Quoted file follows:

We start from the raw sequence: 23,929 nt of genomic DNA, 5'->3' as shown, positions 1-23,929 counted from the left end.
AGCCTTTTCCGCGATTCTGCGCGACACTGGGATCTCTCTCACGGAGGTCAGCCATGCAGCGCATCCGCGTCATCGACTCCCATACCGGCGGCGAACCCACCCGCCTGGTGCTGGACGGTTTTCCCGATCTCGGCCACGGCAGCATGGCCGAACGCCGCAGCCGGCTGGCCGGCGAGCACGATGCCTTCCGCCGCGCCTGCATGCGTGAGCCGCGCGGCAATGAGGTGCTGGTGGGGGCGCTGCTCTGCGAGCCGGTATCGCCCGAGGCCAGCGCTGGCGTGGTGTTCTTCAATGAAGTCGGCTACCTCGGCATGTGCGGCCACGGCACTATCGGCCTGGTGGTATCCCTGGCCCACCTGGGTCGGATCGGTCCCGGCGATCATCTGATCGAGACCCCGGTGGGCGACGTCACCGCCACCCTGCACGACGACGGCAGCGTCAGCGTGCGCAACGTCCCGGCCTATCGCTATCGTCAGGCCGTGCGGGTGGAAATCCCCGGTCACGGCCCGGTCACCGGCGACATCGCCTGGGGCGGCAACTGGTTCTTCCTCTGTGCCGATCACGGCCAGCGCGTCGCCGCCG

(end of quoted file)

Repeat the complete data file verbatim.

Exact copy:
We start from the raw sequence: 23,929 nt of genomic DNA, 5'->3' as shown, positions 1-23,929 counted from the left end.
AGCCTTTTCCGCGATTCTGCGCGACACTGGGATCTCTCTCACGGAGGTCAGCCATGCAGCGCATCCGCGTCATCGACTCCCATACCGGCGGCGAACCCACCCGCCTGGTGCTGGACGGTTTTCCCGATCTCGGCCACGGCAGCATGGCCGAACGCCGCAGCCGGCTGGCCGGCGAGCACGATGCCTTCCGCCGCGCCTGCATGCGTGAGCCGCGCGGCAATGAGGTGCTGGTGGGGGCGCTGCTCTGCGAGCCGGTATCGCCCGAGGCCAGCGCTGGCGTGGTGTTCTTCAATGAAGTCGGCTACCTCGGCATGTGCGGCCACGGCACTATCGGCCTGGTGGTATCCCTGGCCCACCTGGGTCGGATCGGTCCCGGCGATCATCTGATCGAGACCCCGGTGGGCGACGTCACCGCCACCCTGCACGACGACGGCAGCGTCAGCGTGCGCAACGTCCCGGCCTATCGCTATCGTCAGGCCGTGCGGGTGGAAATCCCCGGTCACGGCCCGGTCACCGGCGACATCGCCTGGGGCGGCAACTGGTTCTTCCTCTGTGCCGATCACGGCCAGCGCGTCGCCGCCG